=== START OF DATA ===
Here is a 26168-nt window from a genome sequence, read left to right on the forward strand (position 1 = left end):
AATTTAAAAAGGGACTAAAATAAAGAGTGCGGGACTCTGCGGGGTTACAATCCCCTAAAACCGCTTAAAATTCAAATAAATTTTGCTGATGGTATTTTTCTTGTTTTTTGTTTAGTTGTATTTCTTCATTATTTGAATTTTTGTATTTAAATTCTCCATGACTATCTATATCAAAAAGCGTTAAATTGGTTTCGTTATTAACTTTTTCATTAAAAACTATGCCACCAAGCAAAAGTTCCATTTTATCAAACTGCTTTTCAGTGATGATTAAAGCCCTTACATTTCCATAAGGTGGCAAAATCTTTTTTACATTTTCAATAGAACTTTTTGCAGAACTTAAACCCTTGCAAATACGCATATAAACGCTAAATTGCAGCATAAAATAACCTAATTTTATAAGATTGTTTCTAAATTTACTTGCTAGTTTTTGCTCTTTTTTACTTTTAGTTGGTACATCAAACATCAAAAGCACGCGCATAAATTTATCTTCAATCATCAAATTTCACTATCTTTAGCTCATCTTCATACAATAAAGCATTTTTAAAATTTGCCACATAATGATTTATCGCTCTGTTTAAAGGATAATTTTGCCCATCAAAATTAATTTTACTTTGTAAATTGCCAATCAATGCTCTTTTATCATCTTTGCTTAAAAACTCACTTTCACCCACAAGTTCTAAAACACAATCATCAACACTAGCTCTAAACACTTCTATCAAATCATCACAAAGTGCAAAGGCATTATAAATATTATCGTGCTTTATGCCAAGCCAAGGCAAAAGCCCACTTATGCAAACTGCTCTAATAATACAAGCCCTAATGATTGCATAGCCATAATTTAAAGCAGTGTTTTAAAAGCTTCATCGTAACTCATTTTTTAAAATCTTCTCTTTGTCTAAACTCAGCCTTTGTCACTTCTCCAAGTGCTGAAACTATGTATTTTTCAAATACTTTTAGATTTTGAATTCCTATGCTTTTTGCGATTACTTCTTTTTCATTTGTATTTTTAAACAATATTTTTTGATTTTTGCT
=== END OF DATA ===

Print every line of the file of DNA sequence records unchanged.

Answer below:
Here is a 26168-nt window from a genome sequence, read left to right on the forward strand (position 1 = left end):
AATTTAAAAAGGGACTAAAATAAAGAGTGCGGGACTCTGCGGGGTTACAATCCCCTAAAACCGCTTAAAATTCAAATAAATTTTGCTGATGGTATTTTTCTTGTTTTTTGTTTAGTTGTATTTCTTCATTATTTGAATTTTTGTATTTAAATTCTCCATGACTATCTATATCAAAAAGCGTTAAATTGGTTTCGTTATTAACTTTTTCATTAAAAACTATGCCACCAAGCAAAAGTTCCATTTTATCAAACTGCTTTTCAGTGATGATTAAAGCCCTTACATTTCCATAAGGTGGCAAAATCTTTTTTACATTTTCAATAGAACTTTTTGCAGAACTTAAACCCTTGCAAATACGCATATAAACGCTAAATTGCAGCATAAAATAACCTAATTTTATAAGATTGTTTCTAAATTTACTTGCTAGTTTTTGCTCTTTTTTACTTTTAGTTGGTACATCAAACATCAAAAGCACGCGCATAAATTTATCTTCAATCATCAAATTTCACTATCTTTAGCTCATCTTCATACAATAAAGCATTTTTAAAATTTGCCACATAATGATTTATCGCTCTGTTTAAAGGATAATTTTGCCCATCAAAATTAATTTTACTTTGTAAATTGCCAATCAATGCTCTTTTATCATCTTTGCTTAAAAACTCACTTTCACCCACAAGTTCTAAAACACAATCATCAACACTAGCTCTAAACACTTCTATCAAATCATCACAAAGTGCAAAGGCATTATAAATATTATCGTGCTTTATGCCAAGCCAAGGCAAAAGCCCACTTATGCAAACTGCTCTAATAATACAAGCCCTAATGATTGCATAGCCATAATTTAAAGCAGTGTTTTAAAAGCTTCATCGTAACTCATTTTTTAAAATCTTCTCTTTGTCTAAACTCAGCCTTTGTCACTTCTCCAAGTGCTGAAACTATGTATTTTTCAAATACTTTTAGATTTTGAATTCCTATGCTTTTTGCGATTACTTCTTTTTCATTTGTATTTTTAAACAATATTTTTTGATTTTTGCT